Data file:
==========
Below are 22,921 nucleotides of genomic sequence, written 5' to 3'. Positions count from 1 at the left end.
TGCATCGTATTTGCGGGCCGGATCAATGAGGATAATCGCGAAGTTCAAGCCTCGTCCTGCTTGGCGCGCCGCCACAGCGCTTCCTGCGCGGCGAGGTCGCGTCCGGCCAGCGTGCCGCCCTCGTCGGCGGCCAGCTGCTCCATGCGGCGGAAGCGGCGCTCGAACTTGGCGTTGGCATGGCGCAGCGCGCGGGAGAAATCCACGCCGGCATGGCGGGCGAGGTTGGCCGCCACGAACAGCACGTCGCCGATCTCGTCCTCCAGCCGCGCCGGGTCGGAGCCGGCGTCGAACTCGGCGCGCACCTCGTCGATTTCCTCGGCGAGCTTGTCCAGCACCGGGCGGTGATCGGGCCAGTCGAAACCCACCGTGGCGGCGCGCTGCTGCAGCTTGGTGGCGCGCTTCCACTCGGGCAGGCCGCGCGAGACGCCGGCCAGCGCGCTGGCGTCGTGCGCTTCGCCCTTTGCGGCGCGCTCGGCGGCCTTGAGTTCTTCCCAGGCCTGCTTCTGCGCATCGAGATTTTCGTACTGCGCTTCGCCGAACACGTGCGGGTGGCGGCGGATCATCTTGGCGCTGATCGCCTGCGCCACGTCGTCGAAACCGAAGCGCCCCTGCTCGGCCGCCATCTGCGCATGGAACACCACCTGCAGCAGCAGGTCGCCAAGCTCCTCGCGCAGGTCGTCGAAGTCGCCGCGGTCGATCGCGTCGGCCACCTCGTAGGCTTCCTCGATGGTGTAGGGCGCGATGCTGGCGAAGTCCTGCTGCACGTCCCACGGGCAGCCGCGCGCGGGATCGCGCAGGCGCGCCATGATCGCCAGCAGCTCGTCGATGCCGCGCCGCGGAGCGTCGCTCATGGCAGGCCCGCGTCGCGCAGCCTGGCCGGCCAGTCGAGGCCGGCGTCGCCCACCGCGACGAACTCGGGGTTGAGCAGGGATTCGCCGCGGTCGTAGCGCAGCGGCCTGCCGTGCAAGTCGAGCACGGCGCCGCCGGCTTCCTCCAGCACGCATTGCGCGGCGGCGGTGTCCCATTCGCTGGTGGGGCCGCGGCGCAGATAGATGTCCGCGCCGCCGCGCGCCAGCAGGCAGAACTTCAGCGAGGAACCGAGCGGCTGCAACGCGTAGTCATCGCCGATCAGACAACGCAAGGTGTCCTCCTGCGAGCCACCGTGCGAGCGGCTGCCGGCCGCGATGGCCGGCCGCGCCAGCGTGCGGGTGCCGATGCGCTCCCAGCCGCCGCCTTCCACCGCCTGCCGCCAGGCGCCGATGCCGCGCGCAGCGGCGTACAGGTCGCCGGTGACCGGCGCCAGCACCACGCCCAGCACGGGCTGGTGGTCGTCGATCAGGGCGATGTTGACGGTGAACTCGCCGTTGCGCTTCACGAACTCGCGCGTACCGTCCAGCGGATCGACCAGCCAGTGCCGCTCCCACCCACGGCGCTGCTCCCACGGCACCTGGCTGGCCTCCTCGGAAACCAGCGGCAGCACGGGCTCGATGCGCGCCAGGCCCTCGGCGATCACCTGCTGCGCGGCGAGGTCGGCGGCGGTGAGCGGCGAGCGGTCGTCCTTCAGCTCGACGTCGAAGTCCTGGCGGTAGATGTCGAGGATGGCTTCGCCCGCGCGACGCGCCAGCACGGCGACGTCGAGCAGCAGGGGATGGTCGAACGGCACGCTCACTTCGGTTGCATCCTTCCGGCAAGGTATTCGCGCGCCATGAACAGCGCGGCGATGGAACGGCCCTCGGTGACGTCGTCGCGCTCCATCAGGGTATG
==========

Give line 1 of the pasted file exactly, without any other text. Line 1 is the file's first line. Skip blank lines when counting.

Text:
Below are 22,921 nucleotides of genomic sequence, written 5' to 3'. Positions count from 1 at the left end.